Professor Cedric Annweiller of the Angers University Hospital in France recently wrote a review paper on vitamin D and dementia to see if the current evidence meets Hill’s criteria for causation. To view an image comparing a healthy brain to to one with advanced alzheimer’s, click here.
Most of you likely remember the remarkable JAMA-Neurology paper that found those with the lowest vitamin D levels were three times more likely to develop dementia.
This paper along with others led Dr. Annweiller to investigate whether the evidence to date is strong enough to satisfy Hill’s criteria, which is a collection of findings seen when causation is likely. Here is what he found:
- Temporality: Vitamin D deficiency precedes the onset of cognitive decline in cohort studies.
- Strength of association: Low vitamin D is associated with cognitive disorders, with an odds ratio of greater than 2; meaning that the risk of cognitive disorders is more than twice as high in the case of low vitamin D.
- Dose–response relationship: In most previous studies, higher 25OHD concentration was associated with better cognitive performance and decreased risk of dementia.
- Consistency of findings: Significant observational evidence is available from cross-sectional and longitudinal studies, but interventional evidence is limited.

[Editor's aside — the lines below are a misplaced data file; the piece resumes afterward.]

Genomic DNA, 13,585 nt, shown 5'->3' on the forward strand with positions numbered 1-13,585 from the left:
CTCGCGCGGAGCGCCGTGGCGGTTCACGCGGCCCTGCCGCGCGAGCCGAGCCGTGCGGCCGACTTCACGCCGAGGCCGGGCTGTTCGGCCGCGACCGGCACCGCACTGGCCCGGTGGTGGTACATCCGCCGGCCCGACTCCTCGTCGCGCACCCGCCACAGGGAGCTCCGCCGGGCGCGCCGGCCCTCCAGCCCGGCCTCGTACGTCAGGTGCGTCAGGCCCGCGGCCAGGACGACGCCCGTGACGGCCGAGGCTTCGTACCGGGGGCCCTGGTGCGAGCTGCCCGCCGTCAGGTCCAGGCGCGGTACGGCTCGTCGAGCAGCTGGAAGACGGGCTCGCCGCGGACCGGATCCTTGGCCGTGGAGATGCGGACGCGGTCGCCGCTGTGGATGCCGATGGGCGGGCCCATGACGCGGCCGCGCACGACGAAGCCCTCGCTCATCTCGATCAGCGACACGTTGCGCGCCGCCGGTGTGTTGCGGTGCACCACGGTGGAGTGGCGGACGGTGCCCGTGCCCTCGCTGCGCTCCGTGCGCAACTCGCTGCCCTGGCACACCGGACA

- Plausibility: Vitamin D is involved in neurophysiology and neuroprotection of the brain.
- Alternate explanations: Reverse causation (i.e., dementia precipitates hypovitaminosis D) is unlikely, because cohort studies show low vitamin D precedes dementia. Also, association between low vitamin D and dementia remains significant after adjustment for all potential confounders.
- Experiments: Limited studies show cognitive improvements after vitamin D supplementation in the dementia and older patients.
- Specificity: This criteria was not met. Although low vitamin D is very common among individuals with dementia, the prevalence of low D is too high in the general older population to be considered specific to dementia.
- Coherence with known facts: Robust evidence exists that serum vitamin D status is a biological determinant associated with cognitive function in older adults.
“The correction of hypovitaminosis D in older adults is justified from a cognitive perspective in preclinical studies and by a number of cross-sectional and longitudinal observational studies reporting direct associations between decreased 25OHD concentrations and cognitive disorders.”
It is important to remember that you can get dementia with a high 25(OH)D status as well. Maintaining a healthy D level simply reduces the risk of developing the disease.